I’m a pro domme who also sometimes does full-service work. My partner of seven years and I are thinking about trying for a kid, but I’m worried about the custody issues that might come up because of what I do for work if he and I were ever to split up, or if I got arrested, or if anything else went wrong. I trust my boyfriend, and I don’t anticipate our stable relationship breaking up anytime soon, but you never know. He’s a white collar professional, while I’ve never held a straight job: I know which one of us would look better in court. What should sex workers with children know about child protective services and how best to keep their kids?

Anxious about the future,





Bast rolling in the green. I wanted to wrangle Sekhmet for this shot but it was too hard to catch both cats. —Lu Garoux

Sex workers, submit pictures of your furballs and funds here.


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Courtney Stodden. (Photo courtesy of JPAvocat)

Courtney Stodden’s “sex tape” got released early, but really, as Dr Chauntelle Tibbels points out, it’s porn, making this the most official sex work Stodden has ever done.  The 20 year old got married at 16 to that creepy guy from the X-Files and won all our hearts with her unabashed gold-digging ways.  Welcome to the club, Courtney.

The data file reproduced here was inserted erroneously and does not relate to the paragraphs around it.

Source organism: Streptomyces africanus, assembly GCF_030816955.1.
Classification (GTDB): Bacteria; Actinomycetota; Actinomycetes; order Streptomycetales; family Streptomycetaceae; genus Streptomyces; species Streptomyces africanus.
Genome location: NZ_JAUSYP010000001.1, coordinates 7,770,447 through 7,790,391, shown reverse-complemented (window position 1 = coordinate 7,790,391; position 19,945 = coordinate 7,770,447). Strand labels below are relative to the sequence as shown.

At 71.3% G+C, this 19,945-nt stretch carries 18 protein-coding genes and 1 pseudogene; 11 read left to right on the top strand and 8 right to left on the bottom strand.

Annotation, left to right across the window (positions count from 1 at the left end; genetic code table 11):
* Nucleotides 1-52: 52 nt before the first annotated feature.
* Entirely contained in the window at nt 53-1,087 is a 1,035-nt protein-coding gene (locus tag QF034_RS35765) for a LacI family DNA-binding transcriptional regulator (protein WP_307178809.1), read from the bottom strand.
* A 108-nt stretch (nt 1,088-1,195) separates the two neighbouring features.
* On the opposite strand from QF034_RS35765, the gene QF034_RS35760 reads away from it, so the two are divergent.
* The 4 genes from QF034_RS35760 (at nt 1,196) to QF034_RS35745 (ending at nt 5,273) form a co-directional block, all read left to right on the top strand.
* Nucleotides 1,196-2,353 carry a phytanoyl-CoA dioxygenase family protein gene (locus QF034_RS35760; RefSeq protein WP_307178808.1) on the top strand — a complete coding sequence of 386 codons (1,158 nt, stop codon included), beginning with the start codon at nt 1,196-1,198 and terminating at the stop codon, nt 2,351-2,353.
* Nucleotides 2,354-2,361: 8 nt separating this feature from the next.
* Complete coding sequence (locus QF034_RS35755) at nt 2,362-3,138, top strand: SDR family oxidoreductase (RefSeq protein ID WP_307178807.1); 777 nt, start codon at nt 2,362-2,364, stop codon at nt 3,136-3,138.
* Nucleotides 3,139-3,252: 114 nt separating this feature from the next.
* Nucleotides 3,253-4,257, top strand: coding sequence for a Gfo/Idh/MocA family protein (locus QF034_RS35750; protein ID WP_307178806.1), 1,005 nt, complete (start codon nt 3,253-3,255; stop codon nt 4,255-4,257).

Attention, New Zealand workers: A sex worker was attacked in Christchurch last week.  In a heartening example of what legal rights can do, the Prostitutes’ Council was able to issue an alert to its members and police are investigating the crime.

We can all breathe a sigh of relief: noted sex worker hating, transphobic academic Sheila Jeffreys is retiring.

A couple of DEA agents were busted for illegally running a strip club in New Jersey. They didn’t disclose their purchase of the club to the agency, which said that the club made the DEA a potential target for blackmail.

Alex Tichelman was sentenced to six years in prison after she pled guilty to involuntary manslaughter in the heroin overdose death of her client, Google executive Forrest Hayes; the criminalization of both drug users and sex workers were contributing factors. has decided in favor of retaining Megan Murphy’s writing on the site and using it in the future, finding that it is not actually too violent against sex workers, transphobic, or racist.  They’d know better than we do, I suppose.